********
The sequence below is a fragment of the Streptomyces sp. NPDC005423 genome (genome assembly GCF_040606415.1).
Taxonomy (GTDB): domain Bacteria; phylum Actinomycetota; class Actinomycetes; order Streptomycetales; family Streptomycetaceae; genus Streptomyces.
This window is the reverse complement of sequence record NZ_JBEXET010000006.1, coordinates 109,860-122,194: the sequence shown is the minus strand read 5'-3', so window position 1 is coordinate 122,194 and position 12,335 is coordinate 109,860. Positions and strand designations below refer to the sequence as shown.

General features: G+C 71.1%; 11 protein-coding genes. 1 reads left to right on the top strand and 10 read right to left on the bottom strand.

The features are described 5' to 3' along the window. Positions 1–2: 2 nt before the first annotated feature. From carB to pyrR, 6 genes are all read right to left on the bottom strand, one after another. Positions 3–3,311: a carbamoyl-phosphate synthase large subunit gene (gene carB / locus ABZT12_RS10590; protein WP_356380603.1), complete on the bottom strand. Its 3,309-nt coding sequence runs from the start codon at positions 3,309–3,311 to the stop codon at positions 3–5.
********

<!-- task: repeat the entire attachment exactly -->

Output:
The sequence below is a fragment of the Streptomyces sp. NPDC005423 genome (genome assembly GCF_040606415.1).
Taxonomy (GTDB): domain Bacteria; phylum Actinomycetota; class Actinomycetes; order Streptomycetales; family Streptomycetaceae; genus Streptomyces.
This window is the reverse complement of sequence record NZ_JBEXET010000006.1, coordinates 109,860-122,194: the sequence shown is the minus strand read 5'-3', so window position 1 is coordinate 122,194 and position 12,335 is coordinate 109,860. Positions and strand designations below refer to the sequence as shown.

General features: G+C 71.1%; 11 protein-coding genes. 1 reads left to right on the top strand and 10 read right to left on the bottom strand.

The features are described 5' to 3' along the window. Positions 1–2: 2 nt before the first annotated feature. From carB to pyrR, 6 genes are all read right to left on the bottom strand, one after another. Positions 3–3,311: a carbamoyl-phosphate synthase large subunit gene (gene carB / locus ABZT12_RS10590; protein WP_356380603.1), complete on the bottom strand. Its 3,309-nt coding sequence runs from the start codon at positions 3,309–3,311 to the stop codon at positions 3–5.